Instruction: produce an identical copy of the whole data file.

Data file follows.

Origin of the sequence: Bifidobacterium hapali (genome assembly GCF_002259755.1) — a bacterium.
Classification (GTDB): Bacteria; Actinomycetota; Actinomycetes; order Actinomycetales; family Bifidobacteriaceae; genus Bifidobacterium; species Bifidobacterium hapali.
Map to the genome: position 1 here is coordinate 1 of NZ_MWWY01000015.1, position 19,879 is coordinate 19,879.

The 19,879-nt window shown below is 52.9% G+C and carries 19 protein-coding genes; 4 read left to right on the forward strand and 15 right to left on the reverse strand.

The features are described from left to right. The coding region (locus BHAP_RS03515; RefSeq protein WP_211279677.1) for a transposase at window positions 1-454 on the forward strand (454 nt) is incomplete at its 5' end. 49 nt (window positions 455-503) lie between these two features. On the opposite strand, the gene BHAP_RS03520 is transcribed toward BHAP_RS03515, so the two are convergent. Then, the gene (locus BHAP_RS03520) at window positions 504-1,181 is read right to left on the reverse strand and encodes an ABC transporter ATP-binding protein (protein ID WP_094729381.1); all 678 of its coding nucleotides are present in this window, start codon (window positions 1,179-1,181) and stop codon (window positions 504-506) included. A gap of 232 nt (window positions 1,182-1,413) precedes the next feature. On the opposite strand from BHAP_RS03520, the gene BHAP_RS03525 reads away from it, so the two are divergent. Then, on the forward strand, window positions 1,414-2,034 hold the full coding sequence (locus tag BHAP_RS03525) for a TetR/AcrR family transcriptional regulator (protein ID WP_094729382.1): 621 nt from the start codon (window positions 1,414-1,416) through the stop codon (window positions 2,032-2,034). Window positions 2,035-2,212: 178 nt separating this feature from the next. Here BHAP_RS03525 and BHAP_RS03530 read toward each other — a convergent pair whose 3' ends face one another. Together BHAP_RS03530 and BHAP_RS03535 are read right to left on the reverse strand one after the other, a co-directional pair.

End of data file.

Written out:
Origin of the sequence: Bifidobacterium hapali (genome assembly GCF_002259755.1) — a bacterium.
Classification (GTDB): Bacteria; Actinomycetota; Actinomycetes; order Actinomycetales; family Bifidobacteriaceae; genus Bifidobacterium; species Bifidobacterium hapali.
Map to the genome: position 1 here is coordinate 1 of NZ_MWWY01000015.1, position 19,879 is coordinate 19,879.

The 19,879-nt window shown below is 52.9% G+C and carries 19 protein-coding genes; 4 read left to right on the forward strand and 15 right to left on the reverse strand.

The features are described from left to right. The coding region (locus BHAP_RS03515; RefSeq protein WP_211279677.1) for a transposase at window positions 1-454 on the forward strand (454 nt) is incomplete at its 5' end. 49 nt (window positions 455-503) lie between these two features. On the opposite strand, the gene BHAP_RS03520 is transcribed toward BHAP_RS03515, so the two are convergent. Then, the gene (locus BHAP_RS03520) at window positions 504-1,181 is read right to left on the reverse strand and encodes an ABC transporter ATP-binding protein (protein ID WP_094729381.1); all 678 of its coding nucleotides are present in this window, start codon (window positions 1,179-1,181) and stop codon (window positions 504-506) included. A gap of 232 nt (window positions 1,182-1,413) precedes the next feature. On the opposite strand from BHAP_RS03520, the gene BHAP_RS03525 reads away from it, so the two are divergent. Then, on the forward strand, window positions 1,414-2,034 hold the full coding sequence (locus tag BHAP_RS03525) for a TetR/AcrR family transcriptional regulator (protein ID WP_094729382.1): 621 nt from the start codon (window positions 1,414-1,416) through the stop codon (window positions 2,032-2,034). Window positions 2,035-2,212: 178 nt separating this feature from the next. Here BHAP_RS03525 and BHAP_RS03530 read toward each other — a convergent pair whose 3' ends face one another. Together BHAP_RS03530 and BHAP_RS03535 are read right to left on the reverse strand one after the other, a co-directional pair.